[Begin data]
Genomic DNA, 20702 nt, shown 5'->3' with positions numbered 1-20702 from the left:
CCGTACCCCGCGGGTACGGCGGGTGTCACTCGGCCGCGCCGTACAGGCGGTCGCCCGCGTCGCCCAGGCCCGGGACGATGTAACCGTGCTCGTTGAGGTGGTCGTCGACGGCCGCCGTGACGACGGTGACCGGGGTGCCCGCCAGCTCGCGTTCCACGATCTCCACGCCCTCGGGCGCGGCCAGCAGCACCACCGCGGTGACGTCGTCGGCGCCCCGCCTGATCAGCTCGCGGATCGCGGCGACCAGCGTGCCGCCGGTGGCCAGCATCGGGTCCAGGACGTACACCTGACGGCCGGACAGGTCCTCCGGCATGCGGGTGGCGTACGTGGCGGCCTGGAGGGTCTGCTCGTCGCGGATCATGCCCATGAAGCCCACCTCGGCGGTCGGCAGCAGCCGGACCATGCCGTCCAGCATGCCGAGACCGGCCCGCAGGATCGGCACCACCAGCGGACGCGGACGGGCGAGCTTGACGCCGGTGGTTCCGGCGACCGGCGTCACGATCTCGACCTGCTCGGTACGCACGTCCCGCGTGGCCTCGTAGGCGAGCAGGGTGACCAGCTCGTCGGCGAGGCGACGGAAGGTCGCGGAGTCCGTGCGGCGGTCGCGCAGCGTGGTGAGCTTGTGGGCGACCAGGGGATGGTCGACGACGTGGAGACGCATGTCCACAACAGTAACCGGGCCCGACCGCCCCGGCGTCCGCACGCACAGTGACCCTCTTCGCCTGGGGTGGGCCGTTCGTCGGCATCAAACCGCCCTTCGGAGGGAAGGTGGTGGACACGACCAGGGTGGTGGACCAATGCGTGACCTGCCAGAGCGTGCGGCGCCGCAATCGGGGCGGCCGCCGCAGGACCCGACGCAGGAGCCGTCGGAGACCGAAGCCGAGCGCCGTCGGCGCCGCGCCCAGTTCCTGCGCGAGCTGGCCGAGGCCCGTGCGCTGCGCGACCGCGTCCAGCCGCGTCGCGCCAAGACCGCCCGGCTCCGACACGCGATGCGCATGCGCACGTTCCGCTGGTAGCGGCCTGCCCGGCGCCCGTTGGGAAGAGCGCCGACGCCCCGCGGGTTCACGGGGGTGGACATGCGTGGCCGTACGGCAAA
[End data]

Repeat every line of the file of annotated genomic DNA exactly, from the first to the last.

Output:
Genomic DNA, 20702 nt, shown 5'->3' with positions numbered 1-20702 from the left:
CCGTACCCCGCGGGTACGGCGGGTGTCACTCGGCCGCGCCGTACAGGCGGTCGCCCGCGTCGCCCAGGCCCGGGACGATGTAACCGTGCTCGTTGAGGTGGTCGTCGACGGCCGCCGTGACGACGGTGACCGGGGTGCCCGCCAGCTCGCGTTCCACGATCTCCACGCCCTCGGGCGCGGCCAGCAGCACCACCGCGGTGACGTCGTCGGCGCCCCGCCTGATCAGCTCGCGGATCGCGGCGACCAGCGTGCCGCCGGTGGCCAGCATCGGGTCCAGGACGTACACCTGACGGCCGGACAGGTCCTCCGGCATGCGGGTGGCGTACGTGGCGGCCTGGAGGGTCTGCTCGTCGCGGATCATGCCCATGAAGCCCACCTCGGCGGTCGGCAGCAGCCGGACCATGCCGTCCAGCATGCCGAGACCGGCCCGCAGGATCGGCACCACCAGCGGACGCGGACGGGCGAGCTTGACGCCGGTGGTTCCGGCGACCGGCGTCACGATCTCGACCTGCTCGGTACGCACGTCCCGCGTGGCCTCGTAGGCGAGCAGGGTGACCAGCTCGTCGGCGAGGCGACGGAAGGTCGCGGAGTCCGTGCGGCGGTCGCGCAGCGTGGTGAGCTTGTGGGCGACCAGGGGATGGTCGACGACGTGGAGACGCATGTCCACAACAGTAACCGGGCCCGACCGCCCCGGCGTCCGCACGCACAGTGACCCTCTTCGCCTGGGGTGGGCCGTTCGTCGGCATCAAACCGCCCTTCGGAGGGAAGGTGGTGGACACGACCAGGGTGGTGGACCAATGCGTGACCTGCCAGAGCGTGCGGCGCCGCAATCGGGGCGGCCGCCGCAGGACCCGACGCAGGAGCCGTCGGAGACCGAAGCCGAGCGCCGTCGGCGCCGCGCCCAGTTCCTGCGCGAGCTGGCCGAGGCCCGTGCGCTGCGCGACCGCGTCCAGCCGCGTCGCGCCAAGACCGCCCGGCTCCGACACGCGATGCGCATGCGCACGTTCCGCTGGTAGCGGCCTGCCCGGCGCCCGTTGGGAAGAGCGCCGACGCCCCGCGGGTTCACGGGGGTGGACATGCGTGGCCGTACGGCAAA